Cyber criminals are generating millions of dollars in revenue by targeting organizations with dated cybersecurity infrastructures.

The latest attack techniques are designed to take over legitimate user credentials and have evolved to evade traditional signature-based perimeter defenses, which enables attackers to compromise users and masquerade as legitimate insiders with full access to corporate networks. Skilled cyber criminals are increasingly deploying new strains of ransomware due to its effectiveness in avoiding detection and in generating profits.

In fact, the FBI’s Internet Crime Complaint Center released data revealing that there were 2,453 reported cases of ransomware attacks in 2015 and victims paid around $24.1 million to regain access to critical data. In addition, Symantec’s Ransomware and Businesses 2016 report found that the average ransomware demand went from $294 in 2015 to $679 in 2016, suggesting that cyber criminals are successfully extorting money from their victims and are able to increase costs due to high demand.

Traditional cyber security defenses, such as Security Information and Event Management (SIEM) solutions, only discover attacks that are well-understood. However, advanced malware and ransomware attacks were designed to bypass these systems and reach the inside of an organization undetected.

For example, skilled cyber criminals are aware that SIEM solutions will examine the number of failed login attempts in a specific time frame to detect a password hack, and thus, cyber criminals will adjust their actions accordingly to avoid being exposed.

Given the potential consequences associated with ransomware attacks, including the loss of private information, fees for restoring systems and data, and damage to an organization’s reputation, it’s clear why some would prefer to pay the ransom. However, with no signs of ransomware abating, organizations will need to utilize new analytics techniques that leverage machine learning to effectively identify anomalies that indicate an active attack before it does damage.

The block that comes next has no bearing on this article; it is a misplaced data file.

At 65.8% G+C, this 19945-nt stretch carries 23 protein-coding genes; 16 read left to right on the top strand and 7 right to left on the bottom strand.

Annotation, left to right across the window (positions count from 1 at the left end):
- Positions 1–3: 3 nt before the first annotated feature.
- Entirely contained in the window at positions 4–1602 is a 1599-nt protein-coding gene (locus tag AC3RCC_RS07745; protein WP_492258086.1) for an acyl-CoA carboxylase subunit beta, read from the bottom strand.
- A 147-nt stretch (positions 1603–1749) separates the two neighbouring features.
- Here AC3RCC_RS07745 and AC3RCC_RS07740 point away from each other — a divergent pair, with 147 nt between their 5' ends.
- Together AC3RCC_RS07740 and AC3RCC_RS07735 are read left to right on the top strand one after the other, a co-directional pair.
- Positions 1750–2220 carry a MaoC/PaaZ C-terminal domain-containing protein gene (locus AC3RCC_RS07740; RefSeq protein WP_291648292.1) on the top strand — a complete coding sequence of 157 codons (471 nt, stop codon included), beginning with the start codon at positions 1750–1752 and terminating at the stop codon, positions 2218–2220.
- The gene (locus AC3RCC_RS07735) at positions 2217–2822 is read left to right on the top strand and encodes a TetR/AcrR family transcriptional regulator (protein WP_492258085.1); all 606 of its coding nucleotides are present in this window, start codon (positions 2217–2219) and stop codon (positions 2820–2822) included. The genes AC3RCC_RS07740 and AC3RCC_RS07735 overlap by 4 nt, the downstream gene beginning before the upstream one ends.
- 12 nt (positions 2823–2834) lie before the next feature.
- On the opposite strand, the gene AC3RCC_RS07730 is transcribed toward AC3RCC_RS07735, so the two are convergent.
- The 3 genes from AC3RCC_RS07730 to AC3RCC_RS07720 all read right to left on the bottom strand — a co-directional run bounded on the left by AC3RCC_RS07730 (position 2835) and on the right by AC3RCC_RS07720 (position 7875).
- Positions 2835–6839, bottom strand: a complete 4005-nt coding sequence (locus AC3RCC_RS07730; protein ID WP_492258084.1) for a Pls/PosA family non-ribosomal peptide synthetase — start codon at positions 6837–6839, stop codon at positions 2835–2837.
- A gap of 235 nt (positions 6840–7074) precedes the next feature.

To augment defenses and keep up with the latest threats, many organizations have turned to unsupervised, supervised and adaptive machine learning techniques. Supervised machine learning models trained on large datasets quickly surface indicators of compromise that would otherwise go unnoticed, and unsupervised machine learning models ensure that the system is self-learning and constantly adapting to accurately identify behavioral anomalies that may be the only indicator of a developing attack.

With reams of security related data, including packets, flows, logs, files, alerts and threat intelligence combined in a big data platform like Hadoop, IT and security teams are equipped with contextual information that facilitates the investigation and remediation of risky behaviors and gestating attacks that have evaded real-time defenses.

Furthermore, with well-meaning employees frequently contributing to organizations’ falling victim to advanced attacks by visiting the wrong website or clicking on the wrong attachment, machine learning can be used to analyze the behaviors of exploited insiders that will provide early visibility into ransomware attempts. This ensures that the appropriate steps for remediation can be taken before irreparable damage is done.

Finally, with machine learning-based analytics, organizations dealing with limited resources and security expertise can dramatically reduce the time and effort required to investigate and respond to attacks. The insights gleaned from machine learning analytics deliver comprehensive forensic information on the activities of high risk users, enabling enterprise security teams of all skill levels to stay ahead of advanced attacks.

With machine learning, security teams can catalog suspicious IT activities, including those too subtle to be detected by traditional defenses, ensuring that organizations are focused on the threats that matter.

The future of cyber security can seem daunting, considering the influx of organized and highly focused criminal activity. With ransomware evolving and cybe criminals continuing to refine their tactics, organizations will have to reinforce cyber security defenses with machine learning to keep up with the latest threats and stay out of the media headlines.

(About the author: Vinay Pidathala is chief security researcher at Niara)

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